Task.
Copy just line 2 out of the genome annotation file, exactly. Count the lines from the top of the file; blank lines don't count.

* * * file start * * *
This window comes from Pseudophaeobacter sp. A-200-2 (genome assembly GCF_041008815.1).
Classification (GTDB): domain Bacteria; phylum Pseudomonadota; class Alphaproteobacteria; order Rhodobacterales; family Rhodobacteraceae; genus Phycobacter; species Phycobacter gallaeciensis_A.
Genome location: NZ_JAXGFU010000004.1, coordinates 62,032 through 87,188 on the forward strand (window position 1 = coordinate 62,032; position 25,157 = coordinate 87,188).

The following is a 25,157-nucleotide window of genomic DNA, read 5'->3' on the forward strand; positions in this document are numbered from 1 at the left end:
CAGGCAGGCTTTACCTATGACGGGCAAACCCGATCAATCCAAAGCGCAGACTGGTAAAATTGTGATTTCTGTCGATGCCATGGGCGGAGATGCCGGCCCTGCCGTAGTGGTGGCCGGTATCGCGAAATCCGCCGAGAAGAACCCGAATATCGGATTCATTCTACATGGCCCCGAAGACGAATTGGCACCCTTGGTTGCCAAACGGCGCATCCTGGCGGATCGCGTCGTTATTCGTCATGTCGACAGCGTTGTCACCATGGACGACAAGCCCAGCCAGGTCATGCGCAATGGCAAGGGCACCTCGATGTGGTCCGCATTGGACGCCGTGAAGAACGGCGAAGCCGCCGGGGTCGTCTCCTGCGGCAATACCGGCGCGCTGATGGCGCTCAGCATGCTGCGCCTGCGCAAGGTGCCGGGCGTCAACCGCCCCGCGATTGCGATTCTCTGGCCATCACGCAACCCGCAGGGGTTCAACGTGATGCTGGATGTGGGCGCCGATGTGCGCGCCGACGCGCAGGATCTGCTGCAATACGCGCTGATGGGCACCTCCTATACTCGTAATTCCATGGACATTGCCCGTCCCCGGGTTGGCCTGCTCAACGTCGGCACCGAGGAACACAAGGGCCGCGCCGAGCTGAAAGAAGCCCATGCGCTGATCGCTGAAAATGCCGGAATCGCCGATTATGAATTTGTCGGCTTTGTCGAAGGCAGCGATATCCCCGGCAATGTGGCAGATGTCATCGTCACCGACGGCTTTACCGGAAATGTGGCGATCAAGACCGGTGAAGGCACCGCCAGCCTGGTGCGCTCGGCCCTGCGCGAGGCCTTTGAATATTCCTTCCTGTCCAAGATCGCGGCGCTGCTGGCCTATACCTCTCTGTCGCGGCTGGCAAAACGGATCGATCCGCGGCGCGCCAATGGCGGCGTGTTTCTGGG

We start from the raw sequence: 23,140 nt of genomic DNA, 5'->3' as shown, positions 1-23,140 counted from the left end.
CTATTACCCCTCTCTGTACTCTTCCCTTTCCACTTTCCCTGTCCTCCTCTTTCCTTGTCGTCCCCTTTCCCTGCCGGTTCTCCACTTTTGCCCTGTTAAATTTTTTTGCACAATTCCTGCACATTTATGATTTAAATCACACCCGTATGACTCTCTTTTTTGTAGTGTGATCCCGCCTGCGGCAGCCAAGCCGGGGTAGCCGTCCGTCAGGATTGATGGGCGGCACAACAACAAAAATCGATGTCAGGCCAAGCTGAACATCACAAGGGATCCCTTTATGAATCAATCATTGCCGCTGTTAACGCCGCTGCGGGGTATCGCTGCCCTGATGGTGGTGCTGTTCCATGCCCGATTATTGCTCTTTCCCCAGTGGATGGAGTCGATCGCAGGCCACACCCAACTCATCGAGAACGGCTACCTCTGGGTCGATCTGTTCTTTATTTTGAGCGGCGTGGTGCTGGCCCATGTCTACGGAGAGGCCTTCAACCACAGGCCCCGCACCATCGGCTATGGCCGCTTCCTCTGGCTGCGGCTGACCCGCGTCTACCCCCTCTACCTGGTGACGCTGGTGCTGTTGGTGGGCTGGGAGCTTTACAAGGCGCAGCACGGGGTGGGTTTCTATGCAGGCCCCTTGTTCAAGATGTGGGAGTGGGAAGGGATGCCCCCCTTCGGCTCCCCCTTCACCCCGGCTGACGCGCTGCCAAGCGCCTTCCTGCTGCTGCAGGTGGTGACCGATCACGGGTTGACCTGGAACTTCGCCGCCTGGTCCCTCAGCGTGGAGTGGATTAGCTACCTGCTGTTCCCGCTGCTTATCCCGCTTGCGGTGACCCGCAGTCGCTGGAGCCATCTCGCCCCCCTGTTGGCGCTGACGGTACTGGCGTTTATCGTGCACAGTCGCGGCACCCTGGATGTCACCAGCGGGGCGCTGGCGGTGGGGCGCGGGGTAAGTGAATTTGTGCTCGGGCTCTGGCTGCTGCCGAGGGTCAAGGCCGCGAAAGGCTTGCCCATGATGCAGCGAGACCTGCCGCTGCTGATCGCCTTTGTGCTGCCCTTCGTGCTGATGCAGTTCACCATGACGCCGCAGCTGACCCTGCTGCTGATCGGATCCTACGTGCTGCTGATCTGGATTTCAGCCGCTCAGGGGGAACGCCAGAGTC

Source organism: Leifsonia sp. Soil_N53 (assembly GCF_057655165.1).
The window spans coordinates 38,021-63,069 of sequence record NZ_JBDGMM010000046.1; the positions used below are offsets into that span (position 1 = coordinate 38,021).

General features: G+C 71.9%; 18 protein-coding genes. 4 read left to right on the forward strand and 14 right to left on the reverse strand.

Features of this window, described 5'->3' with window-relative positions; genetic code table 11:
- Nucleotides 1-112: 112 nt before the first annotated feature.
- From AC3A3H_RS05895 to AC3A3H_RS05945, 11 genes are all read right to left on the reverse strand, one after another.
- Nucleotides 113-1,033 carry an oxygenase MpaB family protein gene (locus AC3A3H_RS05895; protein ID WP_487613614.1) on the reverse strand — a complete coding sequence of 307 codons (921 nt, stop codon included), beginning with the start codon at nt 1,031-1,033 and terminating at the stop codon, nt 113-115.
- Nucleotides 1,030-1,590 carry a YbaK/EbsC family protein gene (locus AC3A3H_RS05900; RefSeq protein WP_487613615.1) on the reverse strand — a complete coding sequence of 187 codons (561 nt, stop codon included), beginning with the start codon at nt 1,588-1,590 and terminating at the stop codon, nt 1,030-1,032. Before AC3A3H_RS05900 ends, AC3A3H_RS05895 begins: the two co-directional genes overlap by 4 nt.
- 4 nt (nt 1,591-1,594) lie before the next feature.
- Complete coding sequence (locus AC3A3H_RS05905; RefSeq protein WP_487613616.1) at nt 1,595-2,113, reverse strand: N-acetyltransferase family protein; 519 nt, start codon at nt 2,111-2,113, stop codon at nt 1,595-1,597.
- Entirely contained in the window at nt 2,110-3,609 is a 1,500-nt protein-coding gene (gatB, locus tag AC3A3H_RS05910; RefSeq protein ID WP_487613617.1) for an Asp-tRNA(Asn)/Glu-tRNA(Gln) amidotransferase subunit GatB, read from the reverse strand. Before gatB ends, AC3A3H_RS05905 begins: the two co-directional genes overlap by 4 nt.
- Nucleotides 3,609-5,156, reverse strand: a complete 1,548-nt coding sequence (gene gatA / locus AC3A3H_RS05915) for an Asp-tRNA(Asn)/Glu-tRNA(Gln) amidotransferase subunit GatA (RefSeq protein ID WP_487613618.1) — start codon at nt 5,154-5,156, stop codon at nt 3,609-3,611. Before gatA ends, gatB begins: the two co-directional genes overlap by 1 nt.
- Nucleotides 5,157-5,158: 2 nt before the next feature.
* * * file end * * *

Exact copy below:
Classification (GTDB): domain Bacteria; phylum Pseudomonadota; class Alphaproteobacteria; order Rhodobacterales; family Rhodobacteraceae; genus Phycobacter; species Phycobacter gallaeciensis_A.